Constitutionality of espresso stand lewd conduct ordinance questioned

BIV

I'm Biv Dick Black, the Over Poster.
Apr 22, 2002
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PORT ORCHARD — County legal staff has determined a lewd conduct ordinance that would regulate the clothing worn by workers at espresso stands previously recommended by the Planning Commission might be unconstitutional.
Shelley Kneip, deputy prosecuting attorney for the county, told Commissioners Robert Gelder and a.inline_topic:hover { background-color: #EAEAEA;}Josh Brown on Monday that the coffee stand owners planned to sue if the county enacted the proposed ordinance. Commissioner a.inline_topic:hover { background-color: #EAEAEA;}Charlotte Garrido was absent.
The ordinance was proposed as a way to regulate clothing worn at the stands, which employ women that wear pasties and lingerie while selling coffee.
Under the First Amendment, the county cannot legislate morality or suppress a person's expression of speech, no matter how many people don't agree with it, Kneip said.
"It boils down to a moral argument and you can't regulate morality," said Jerry Wilson, owner of Espresso Gone Crazy and Espresso Gone Crazy II. "We opened our businesses based on the laws and we've been operating legally."
If the stands produced an increase in crime, decrease in retail trade and property values, a general decline of the quality of the surrounding neighborhood or if illegal activity was conducted at the businesses, then the ordinance would be applicable, Kneip said. None of these secondary effects has been documented at Kitsap's espresso stands, two of which are located by car dealerships and a topless bar in Gorst and the other next to a wrecking yard along Highway 303 in East Bremerton.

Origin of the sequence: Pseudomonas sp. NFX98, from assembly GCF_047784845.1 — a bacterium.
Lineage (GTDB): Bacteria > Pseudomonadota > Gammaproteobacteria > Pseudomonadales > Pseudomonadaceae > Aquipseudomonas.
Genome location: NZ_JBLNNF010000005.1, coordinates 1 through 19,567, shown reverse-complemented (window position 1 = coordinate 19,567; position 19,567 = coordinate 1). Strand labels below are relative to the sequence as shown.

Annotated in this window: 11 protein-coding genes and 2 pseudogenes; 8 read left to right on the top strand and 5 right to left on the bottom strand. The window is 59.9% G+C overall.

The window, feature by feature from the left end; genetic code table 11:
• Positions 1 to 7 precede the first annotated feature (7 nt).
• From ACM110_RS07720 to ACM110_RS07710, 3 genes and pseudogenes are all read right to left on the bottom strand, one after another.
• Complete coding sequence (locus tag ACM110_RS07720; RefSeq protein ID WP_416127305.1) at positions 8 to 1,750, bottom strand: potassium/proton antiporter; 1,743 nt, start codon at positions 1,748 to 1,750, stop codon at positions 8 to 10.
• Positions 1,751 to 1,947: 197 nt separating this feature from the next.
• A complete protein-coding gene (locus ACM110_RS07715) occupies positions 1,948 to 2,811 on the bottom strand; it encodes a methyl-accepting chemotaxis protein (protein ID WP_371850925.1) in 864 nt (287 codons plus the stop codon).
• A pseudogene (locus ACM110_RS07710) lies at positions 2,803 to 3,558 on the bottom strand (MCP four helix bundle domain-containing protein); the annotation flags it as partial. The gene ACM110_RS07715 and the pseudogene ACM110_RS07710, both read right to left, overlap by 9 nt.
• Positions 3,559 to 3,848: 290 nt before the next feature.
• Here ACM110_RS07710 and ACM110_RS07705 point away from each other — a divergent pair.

Testimony from the Planning Commission's public hearings on the proposed ordinance centered around moral and parental concerns about impacts to children as they pass by or unsuspecting drivers pulling in to get a cup of coffee that don't know what they're about to see.
When creating the proposed ordinance, county legal staff reviewed similar ordinances in other jurisdictions including the city of Bremerton. No one has challenged Bremerton's ordinance, which is why the question of constitutionality hasn't been tested, Kneip said.
"A lot of jurisdictions have regulations in place — either lewd conduct or adult entertainment — that don't necessarily prohibit, but can regulate it," she said. "They haven't all been court challenged."
Without case law to analyze how the ordinance might stand up to a constitutional challenge, it was clear to commissioners that enacting the lewd conduct ordinance would not be in the county's best interest. The proposed ordinance also would be hard to enforce because it would apply to more than just coffee stands, said Larry Keeton, director of the Department of Community Development.
A violation of the ordinance would be a violation of civil code, leaving the county's two code enforcement officers to investigate the allegations and not the Kitsap County Sheriff's Office, Keeton said.
"The sheriff doesn't want to enforce this code," he said.
In light of the legal review, Gelder and Brown requested the planning department require more screening of the stands and signs about what's being offered.
"It's about consumer awareness, for lack of a better term," Gelder said. "It boils down to signage and screening. Is there a way to adequately sign so that a consumer beware before they actually get stuck in the line?"
The stand owners at the meeting told the commissioners they were willing to increase screening and work with the county.
"We're willing to work and play ball," Wilson said. "We've done stuff before out of good faith. This isn't something where we want kids coming through, it's not something we designed for that."